A study by Arizona State University has found that the number of people who have become morbidly overweight halved in the three years after the financial crisis of 2007. The results mystified researchers because they had expected waistlines to bloat as recession hurt family incomes. Previous studies have found that people with less money tend to buy foods which are cheaper but calorie rich—takeaways and pre-packaged meals – which is why poorer families are more likely to gain weight.
Academics do not yet know why the most recent research appears to suggest that having less money reduces the number of people becoming fat. Researchers based their finding on information collected from 350,000 adults in the US, according to the Daily Mail. Researchers sought their height and weight, to calculate their body mass index (BMI) or height to weight ratio. The World Health Organisation considers a person obese if they have a BMI score of 30 or over, and overweight if they have a score of between 25 and 30.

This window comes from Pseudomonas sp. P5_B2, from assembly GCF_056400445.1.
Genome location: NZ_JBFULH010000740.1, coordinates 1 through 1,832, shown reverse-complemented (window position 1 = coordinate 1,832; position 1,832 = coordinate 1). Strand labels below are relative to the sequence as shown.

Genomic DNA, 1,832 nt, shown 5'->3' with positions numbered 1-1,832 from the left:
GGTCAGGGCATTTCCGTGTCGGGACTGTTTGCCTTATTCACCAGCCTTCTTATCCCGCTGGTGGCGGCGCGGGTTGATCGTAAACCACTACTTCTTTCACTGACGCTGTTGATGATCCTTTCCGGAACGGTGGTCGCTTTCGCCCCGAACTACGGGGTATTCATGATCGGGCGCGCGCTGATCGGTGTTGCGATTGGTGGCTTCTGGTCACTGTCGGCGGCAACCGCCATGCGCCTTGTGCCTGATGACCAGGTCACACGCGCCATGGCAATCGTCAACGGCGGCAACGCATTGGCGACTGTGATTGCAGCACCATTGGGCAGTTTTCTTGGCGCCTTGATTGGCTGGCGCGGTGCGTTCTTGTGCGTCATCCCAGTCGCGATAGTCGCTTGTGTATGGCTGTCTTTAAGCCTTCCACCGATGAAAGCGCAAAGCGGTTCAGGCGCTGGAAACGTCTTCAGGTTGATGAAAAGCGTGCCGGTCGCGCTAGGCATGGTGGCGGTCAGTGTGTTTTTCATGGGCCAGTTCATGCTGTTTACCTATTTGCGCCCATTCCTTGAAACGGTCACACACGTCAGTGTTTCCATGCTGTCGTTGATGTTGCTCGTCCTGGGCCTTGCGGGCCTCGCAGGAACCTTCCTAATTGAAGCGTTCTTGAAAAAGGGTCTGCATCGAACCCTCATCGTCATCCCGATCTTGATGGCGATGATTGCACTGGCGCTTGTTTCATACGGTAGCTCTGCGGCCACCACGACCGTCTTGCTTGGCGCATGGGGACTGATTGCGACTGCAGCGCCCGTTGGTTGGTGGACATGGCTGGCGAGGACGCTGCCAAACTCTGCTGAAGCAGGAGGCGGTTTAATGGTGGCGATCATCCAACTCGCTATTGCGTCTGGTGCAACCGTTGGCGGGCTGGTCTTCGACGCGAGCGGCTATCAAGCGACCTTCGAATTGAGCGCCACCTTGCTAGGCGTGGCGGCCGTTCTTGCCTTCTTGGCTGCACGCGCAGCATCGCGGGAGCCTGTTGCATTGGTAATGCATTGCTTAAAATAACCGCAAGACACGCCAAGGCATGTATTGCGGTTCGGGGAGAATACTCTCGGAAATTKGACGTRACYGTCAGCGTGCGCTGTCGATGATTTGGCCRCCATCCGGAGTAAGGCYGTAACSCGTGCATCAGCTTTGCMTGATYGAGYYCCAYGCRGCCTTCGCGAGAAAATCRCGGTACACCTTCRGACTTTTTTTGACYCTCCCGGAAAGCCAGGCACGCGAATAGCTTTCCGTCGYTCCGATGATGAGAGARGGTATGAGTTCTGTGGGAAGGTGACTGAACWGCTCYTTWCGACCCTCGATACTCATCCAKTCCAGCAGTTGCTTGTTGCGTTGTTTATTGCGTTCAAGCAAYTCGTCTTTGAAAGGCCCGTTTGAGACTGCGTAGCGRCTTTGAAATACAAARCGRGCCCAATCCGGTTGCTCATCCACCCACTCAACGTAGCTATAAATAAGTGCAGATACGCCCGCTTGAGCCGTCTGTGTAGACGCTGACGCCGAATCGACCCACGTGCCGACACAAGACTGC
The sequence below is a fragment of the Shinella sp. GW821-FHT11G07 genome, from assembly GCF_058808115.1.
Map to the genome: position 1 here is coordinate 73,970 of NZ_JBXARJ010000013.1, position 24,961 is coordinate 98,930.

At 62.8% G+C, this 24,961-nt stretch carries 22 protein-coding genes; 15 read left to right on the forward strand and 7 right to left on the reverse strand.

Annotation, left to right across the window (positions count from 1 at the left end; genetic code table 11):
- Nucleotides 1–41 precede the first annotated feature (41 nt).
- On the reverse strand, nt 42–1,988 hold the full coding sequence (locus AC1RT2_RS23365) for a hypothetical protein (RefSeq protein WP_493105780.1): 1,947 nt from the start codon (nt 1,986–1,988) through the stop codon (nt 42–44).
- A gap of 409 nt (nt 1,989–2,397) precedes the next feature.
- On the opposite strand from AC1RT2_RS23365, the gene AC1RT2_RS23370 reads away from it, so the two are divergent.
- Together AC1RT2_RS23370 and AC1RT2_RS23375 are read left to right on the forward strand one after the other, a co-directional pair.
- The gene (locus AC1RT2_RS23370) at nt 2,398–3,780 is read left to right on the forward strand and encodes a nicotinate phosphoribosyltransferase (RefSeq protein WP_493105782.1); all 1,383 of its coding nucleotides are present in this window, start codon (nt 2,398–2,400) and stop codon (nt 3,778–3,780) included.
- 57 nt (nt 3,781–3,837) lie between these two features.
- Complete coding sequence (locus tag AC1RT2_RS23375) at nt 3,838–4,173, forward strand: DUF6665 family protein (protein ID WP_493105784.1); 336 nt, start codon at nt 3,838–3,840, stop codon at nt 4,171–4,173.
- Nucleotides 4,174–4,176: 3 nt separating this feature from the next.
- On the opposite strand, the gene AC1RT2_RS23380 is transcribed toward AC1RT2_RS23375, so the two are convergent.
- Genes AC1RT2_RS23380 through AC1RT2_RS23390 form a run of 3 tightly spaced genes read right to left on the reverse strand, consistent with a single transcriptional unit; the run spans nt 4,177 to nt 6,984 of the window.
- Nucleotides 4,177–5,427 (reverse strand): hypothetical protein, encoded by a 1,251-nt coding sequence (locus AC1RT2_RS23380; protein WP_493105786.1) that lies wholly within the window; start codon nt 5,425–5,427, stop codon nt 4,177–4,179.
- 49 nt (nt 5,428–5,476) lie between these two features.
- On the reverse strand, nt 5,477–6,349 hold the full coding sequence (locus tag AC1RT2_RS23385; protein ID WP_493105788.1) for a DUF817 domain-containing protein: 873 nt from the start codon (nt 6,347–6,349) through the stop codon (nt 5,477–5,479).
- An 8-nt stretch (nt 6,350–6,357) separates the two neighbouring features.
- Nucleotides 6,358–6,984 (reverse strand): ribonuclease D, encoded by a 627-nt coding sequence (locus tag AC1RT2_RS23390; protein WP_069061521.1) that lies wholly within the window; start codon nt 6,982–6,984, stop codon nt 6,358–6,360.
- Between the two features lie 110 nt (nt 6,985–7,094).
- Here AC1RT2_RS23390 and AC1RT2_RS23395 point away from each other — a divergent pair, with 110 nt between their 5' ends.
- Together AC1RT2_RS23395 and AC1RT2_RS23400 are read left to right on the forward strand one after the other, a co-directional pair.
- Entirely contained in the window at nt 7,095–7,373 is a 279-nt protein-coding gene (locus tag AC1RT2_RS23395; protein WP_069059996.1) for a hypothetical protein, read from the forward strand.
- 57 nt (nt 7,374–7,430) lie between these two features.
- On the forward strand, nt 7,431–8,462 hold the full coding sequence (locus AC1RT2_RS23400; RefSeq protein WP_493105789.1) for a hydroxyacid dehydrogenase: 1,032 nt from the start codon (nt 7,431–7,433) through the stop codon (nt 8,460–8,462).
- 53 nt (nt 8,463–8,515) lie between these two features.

Arizona researchers said: “In all but the poorest income group the annual increase in BMI decelerated substantially during the recession. There is little evidence that the economic downturn has exacerbated obesity by causing people to consume cheaper foods.” Obesity rates in the UK – as in the US – have been rising for 20 years. As many as a quarter of all Britons are officially classed as so overweight it threatens their health, and UK women are the fattest in Europe